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Museums cum munitas


14 December 2012
Aernout Mik , Communitas, 2010

Museums cum munitas

“Thinking community; nothing more necessary, demanded, and heralded by a situation that joins in a unique epochal knot the failure of all communisms with the misery of new individualisms”. Roberto Esposito

For a while now there has been no appreciable debate around museums and art institutions in which the term community hasn’t appeared. It is suffice to glance at the educational programmes of many museums and art centres for there to appear sooner or later amongst its missions that of creating community, thinking about commons or fomenting the cooperation and participation of its users. Community has become a recurring theme to which the “art community” calls upon to justify, in part, its mission or raison d’être.

Roberto Esposito traces (The Origin and Destiny of Community) the etymological lineage of the term community cum (with) munus (charge, duty) from Rousseau and his social contract, as a convention with which we still live, through to the impossible community of Bataille, where desire for community is configured as the negation of life, in as much as the life of an individual coincides with the limits that separate him from others. It is therefore a concept that though ancient doesn´t end, nor can it age, given the impracticality of its promise and its utopian (and necessary) character, and one that seems to revive in situations of crisis. In our current times, when the public, as we have known it (the state) is disappearing into thin air, there exists a crisis that goes beyond the economic and is revealed by the crisis of representation that bears with it a justified distrust of institutions. What use do politics and institutions serve in the 21st century? In this context the term is reintroduced, as an invitation for collaboration to be a way of getting back on ones feet, to rethink a common world, living together, precisely now when it is most needed and in the face of demands from citizens for more participation. And the commons because, in the words of Toni Negri, it is that which makes possible within the public nature the construction of real common spaces, where the resolution, desire and capacity to transform singularities is possible.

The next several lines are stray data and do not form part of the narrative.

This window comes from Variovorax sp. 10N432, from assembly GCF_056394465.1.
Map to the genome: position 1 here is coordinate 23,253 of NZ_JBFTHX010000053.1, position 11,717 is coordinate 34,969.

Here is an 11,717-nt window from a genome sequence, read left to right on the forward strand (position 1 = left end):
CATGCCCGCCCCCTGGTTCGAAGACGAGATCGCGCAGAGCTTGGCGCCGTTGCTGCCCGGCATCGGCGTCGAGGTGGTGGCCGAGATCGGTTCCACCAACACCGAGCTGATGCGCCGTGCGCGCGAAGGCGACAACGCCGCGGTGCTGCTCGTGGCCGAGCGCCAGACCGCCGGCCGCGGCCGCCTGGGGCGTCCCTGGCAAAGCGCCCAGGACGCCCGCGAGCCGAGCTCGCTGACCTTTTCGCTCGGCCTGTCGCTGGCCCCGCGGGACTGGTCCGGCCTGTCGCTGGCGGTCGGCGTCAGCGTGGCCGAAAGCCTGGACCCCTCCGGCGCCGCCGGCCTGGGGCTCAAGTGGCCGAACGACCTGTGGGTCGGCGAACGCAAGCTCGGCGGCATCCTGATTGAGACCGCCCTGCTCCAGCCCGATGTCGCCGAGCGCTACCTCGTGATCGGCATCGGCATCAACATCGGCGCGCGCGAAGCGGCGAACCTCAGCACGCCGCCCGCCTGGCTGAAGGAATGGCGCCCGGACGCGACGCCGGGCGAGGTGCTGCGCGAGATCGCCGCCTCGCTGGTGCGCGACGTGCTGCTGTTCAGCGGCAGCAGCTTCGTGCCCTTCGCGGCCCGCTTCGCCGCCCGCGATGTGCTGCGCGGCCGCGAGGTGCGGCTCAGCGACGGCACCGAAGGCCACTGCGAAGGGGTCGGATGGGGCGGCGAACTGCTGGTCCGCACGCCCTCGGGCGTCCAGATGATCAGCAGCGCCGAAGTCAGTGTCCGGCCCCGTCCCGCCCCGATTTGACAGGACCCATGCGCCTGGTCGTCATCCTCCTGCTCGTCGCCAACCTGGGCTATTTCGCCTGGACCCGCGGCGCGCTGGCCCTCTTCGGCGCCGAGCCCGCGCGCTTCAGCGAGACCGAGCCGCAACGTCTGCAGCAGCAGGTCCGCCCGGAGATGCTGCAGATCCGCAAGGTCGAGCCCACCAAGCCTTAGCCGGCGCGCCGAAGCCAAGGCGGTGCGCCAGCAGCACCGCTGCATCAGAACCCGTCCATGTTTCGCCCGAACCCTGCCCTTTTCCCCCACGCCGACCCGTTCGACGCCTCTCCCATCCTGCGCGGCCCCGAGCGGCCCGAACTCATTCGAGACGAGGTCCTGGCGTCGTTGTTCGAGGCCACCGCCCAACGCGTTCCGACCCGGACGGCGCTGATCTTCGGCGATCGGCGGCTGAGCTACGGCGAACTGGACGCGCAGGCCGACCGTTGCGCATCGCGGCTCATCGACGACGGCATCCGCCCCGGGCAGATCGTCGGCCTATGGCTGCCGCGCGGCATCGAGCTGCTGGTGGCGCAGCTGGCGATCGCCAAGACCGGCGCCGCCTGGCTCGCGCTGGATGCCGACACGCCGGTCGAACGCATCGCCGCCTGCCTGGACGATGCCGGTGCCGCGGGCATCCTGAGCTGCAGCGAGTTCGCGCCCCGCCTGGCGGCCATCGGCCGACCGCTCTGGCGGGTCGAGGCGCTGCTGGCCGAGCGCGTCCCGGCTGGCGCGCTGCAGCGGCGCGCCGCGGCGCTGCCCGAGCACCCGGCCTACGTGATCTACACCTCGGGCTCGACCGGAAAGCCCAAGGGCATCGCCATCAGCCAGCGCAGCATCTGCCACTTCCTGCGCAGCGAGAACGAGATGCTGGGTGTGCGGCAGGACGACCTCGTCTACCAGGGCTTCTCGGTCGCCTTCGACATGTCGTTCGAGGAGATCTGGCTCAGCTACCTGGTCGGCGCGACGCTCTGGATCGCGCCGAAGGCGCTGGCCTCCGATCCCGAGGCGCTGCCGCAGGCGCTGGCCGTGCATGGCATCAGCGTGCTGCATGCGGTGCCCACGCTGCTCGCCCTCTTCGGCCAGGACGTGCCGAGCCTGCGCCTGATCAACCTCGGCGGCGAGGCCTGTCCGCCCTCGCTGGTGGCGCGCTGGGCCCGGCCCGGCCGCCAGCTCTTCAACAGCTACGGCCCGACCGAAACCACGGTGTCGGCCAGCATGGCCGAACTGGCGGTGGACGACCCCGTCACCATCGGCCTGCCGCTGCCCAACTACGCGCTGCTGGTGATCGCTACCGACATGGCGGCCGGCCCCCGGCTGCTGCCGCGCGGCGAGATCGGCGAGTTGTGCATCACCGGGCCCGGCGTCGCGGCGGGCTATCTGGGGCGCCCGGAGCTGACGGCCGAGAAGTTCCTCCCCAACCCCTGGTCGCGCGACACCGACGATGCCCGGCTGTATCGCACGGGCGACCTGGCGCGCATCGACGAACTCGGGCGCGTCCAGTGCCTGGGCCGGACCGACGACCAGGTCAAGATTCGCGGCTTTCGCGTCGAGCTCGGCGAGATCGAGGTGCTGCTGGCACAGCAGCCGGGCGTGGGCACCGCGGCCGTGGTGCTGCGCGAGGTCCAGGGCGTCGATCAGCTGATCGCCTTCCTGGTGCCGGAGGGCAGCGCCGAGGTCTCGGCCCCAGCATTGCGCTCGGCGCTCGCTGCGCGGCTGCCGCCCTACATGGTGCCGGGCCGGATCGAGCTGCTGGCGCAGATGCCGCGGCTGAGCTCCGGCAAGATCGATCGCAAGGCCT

On the part of art theory there has arisen an appropriation of the concept of community, and museums, more than being repositories of knowledge (of the community), that as well, today configure themselves as spaces of mediation. The concept of “relational art” theorised by Nicolas Bourriaud, has systematised this tendency over the last few years, by way of an art that creates ephemeral situations that generates networks and new forms of relations. In this way, art is urged to contribute, with its political potential, to the restructuring of the sense of community, the reparation of social links, etc. However, countering the “good vibes” of Bourriaud, the French philosopher Jacques Rancière defends dissent as the only way of guaranteeing that the excluded part, that is, the portionless (anyone), can embody the universal and be included in the sphere of common issues. The museum, therefore, has the task of fomenting networks of common working and of consolidating affective ties and a sense of belonging.

As it happens, the Museo Reina Sofía a few years ago proposed the term “institution of the common” to refer to participatory institutions of the masses, rather than to public ones, of nobody (state). And proposed a system for collaborating, for networks with other institutions, collectives and social movements, as a way of constituting our-self. But how can museums contribute to creating community? And what type of community are we talking about? How does one promote working across networks and in the community? What are the tools that museums use to visualise the commons? What indicators will we be used to prove that “this community” is arising? Faced with the difficulty of measuring or evaluating these questions, it is at least necessary to define the community that we want to build, because communities come in all shapes and sizes: communitarian, neoliberal, identitarian, neighbourly, as well as those determined by race, ideologies, interests or whatever else.

In this context, there arises the paradox that while many art institutions assimilate amongst their functions that of creating community, it is increasingly evident that more than creating an affective community, what many of them are pursuing is in reality customer loyalty, creating a client list, be it of museum patrons, visitors or consumers of events. And whether one wants it or not, the future of museums and art centres in Spain will be determined in part by the management and funding models that they use.

Rosa Naharro endeavours to think about the present, considering its distinct contexts, through culture and contemporary art. Looking at exhibitions, writing, reading, film, music and even conversations with friends serve as her tools. Understanding and interpreting “something” of what we call the world becomes a self-obligation, as well as taking a certain stance, that doesn´t distance her from it. She combines writing for A*Desk with writing her doctoral thesis at the UCM and working with cultural management projects.

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